Monday PM - April 02, 2012

letter Deployment By Brian K. and Julie A. Schum - Hello to our friends in Ketchikan, for those that remember us and may be interested I just wanted to pass along that our son, Seth K. Schum (K-Hi class of 2010) is being deployed with the 1st Marine division 1st combat engineering battalion to Afghanistan for 10 months next Thursday. His platoon will be quickly passing through Anchorage on the journey from Camp Pendleton CA. to begin combat patrols in Afghanistan. - More...
Monday PM - April 02, 2012

letter Carbon Neutrality of Biomass Energy By Eric Muench - This is a response to Paul Olson's criticism of the Southeast Integrated Resource Plan, in which he says that conversion to biomass energy would be harmful because, among other claims, it adds carbon dioxide to the atmosphere and is therefore not carbon-neutral . That is a misleading statement. - More...
Tuesday AM - March 27, 2012

letter Funding for a Unuk River study By Victoria McDonald - Three years ago, in response to concerns about mine tailings damaging the Taku River, fishermen asked the Alaska legislature to fund a study documenting water quality on the river. The legislature appropriated $35,000.00 for a report on the Taku, with enough left over for a similar study on the Stikine. These reports have been extremely valuable when Alaska Dept of Fish & Game have worked with the Canadians on transboundary mining proposals. - More...
Tuesday AM - March 27, 2012

letter Fund water quality monitoring on Stikine, Unuk, Taku By Tammi Meissner - I was born and raised in Wrangell, and I live here with my husband and two daughters. I am Tlingit and I practice traditional food gathering. My family has a cabin at the mouth of the Stikine River, the fastest free flowing navigable river in North America, where we often live and where we fish. This river is the source of salmon that my family relies on to sustain us year round, and is the source of salmon that contributes to our community s fishing economy. The Stikine is also an important spiritual and cultural resource. - More...
Tuesday AM - March 27, 2012

letter BOYCOTT ETCH A SKETCH By David G. Hanger - Pass this message forward via email, facebook, tweets & twitters, whatever.  Don’t buy a single Etch A Sketch; trash any of recent vintage that you have.  They are the product of slave labor. - More..
Tuesday AM - March 27, 2012

letter RE: USS Enterprise, Bridge By Peter Jacob - I'm writing this in response to James Dornblaser and Charlotte Tanner's proposal of using the USS Enterprise as a bridge to Gravina. - More...
Tuesday - March 27, 2012

letter USS Enterprise By Eric Riemer - So I'm pretty sure nobody has pointed out the complete ridiculousness of the idea to use an old aircraft carrier as a bridge to Gravina because the flaws are quite obvious if one spends even a few moments thinking about it, but after reading someone's positive response to the idea I cannot hold my tongue, so I beg your indulgence.. - More...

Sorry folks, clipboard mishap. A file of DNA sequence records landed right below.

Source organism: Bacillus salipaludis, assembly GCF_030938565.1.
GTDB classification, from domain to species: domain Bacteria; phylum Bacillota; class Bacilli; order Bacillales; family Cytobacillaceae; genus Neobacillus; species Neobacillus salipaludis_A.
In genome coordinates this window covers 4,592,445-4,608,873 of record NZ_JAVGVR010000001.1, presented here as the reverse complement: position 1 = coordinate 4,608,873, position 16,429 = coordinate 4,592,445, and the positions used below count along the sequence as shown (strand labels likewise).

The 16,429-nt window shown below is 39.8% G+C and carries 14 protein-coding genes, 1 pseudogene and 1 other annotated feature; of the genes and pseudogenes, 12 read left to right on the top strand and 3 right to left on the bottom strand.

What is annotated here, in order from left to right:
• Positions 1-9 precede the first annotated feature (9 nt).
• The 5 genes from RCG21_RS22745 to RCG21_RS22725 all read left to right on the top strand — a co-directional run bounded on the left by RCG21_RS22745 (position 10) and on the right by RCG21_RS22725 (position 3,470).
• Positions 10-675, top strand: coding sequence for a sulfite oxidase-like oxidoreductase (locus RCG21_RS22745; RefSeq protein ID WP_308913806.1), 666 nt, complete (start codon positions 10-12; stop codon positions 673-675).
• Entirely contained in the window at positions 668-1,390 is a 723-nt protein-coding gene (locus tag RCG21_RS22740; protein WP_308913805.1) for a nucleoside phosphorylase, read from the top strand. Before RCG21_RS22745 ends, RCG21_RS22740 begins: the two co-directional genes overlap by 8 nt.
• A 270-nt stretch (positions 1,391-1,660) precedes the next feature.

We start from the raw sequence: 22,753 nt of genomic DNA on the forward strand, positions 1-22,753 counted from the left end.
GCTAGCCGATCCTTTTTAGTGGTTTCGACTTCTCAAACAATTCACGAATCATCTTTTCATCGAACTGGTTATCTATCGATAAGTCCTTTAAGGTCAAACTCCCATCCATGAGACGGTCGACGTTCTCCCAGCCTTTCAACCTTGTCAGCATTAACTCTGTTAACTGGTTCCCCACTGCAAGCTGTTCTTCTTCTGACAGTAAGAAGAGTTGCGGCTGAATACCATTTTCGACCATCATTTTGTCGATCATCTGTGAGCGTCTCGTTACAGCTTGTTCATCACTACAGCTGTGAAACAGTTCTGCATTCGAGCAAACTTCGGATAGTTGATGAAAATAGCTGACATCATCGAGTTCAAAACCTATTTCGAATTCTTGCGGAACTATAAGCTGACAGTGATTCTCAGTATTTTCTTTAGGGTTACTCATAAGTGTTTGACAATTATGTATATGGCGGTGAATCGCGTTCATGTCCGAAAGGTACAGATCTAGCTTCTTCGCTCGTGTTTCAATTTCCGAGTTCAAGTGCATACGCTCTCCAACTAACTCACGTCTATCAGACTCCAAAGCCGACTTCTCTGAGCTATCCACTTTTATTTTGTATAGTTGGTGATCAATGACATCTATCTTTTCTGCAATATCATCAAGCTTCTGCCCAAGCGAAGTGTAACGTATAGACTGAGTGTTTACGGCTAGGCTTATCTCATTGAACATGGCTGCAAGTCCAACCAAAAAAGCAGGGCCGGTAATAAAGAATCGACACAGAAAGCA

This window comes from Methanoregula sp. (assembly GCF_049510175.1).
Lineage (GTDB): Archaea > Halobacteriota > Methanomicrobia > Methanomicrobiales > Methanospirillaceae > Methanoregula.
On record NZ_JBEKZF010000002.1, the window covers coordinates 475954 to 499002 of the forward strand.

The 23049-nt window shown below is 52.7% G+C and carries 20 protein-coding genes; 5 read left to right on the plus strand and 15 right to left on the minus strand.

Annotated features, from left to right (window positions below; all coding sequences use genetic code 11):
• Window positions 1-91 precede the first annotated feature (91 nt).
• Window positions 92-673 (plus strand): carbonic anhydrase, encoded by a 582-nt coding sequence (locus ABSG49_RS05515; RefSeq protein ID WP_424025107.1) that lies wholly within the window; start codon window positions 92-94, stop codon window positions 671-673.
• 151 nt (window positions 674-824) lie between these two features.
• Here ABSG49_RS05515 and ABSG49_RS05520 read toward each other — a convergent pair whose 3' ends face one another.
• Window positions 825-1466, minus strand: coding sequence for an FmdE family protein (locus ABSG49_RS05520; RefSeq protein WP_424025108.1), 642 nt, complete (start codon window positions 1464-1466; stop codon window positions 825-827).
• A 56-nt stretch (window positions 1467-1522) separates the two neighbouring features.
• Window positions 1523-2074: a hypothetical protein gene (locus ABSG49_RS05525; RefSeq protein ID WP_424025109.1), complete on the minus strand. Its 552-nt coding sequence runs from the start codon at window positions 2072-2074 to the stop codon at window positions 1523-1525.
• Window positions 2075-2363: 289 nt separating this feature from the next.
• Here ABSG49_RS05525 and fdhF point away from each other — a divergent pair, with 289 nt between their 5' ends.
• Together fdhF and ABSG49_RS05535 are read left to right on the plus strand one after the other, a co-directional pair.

Tuesday AM - March 27, 2012

letter Bridge By Mike McColley - I would like to see the bridge built. The job itself will help Ketchikan people benefit from carpenters laborers and all trades. - More...
Tuesday AM - March 27, 2012

letter Nicholas’ Law By Nyna Fleury, Bessie Singleterry, Tim Booth, Loni Iingley-Mills, Chief Ely - We are looking for support in putting together a law that we can pass called Nicholas’ Law, where it would be against the law to be intoxicated while taking care of a underage child. Before we can take it to the legislators we need documentation from concerned parties. Police Officers, Social Services workers, Teachers, Daycare works, Parents (anyone) who can see a need in this law. - More...
Tuesday AM - March 27, 2012

letter Parking, Trash By Lisa Krieger - It seems to be the parking has been an isue for some time now. I notice a lot of people parking in Handicapped zones and they don't seem to be ticketed. In fact, in front of my own place, a peron was taking up two spots, which left the person behind them, take up another spot, which led us to park a ways from our own home. We called Law Enforcement.. they came in the area, had a Cruiser check it out... WE thought something would become of it and straighten it out.. nope... they just looked at the parking situation and drove off! - More...
Tuesday AM - March 27, 2012

letter RE: Parking By David Wylie - Ms. Elliot we are talking about 2 different parking areas. I am talking about the Lower Centennial Parking. The one under the library parking lot. Now I don't doubt that they are giving out parking tickets. I just don't understand why this lot has now slipped through the cracks. - More...
Tuesday AM - March 27, 2012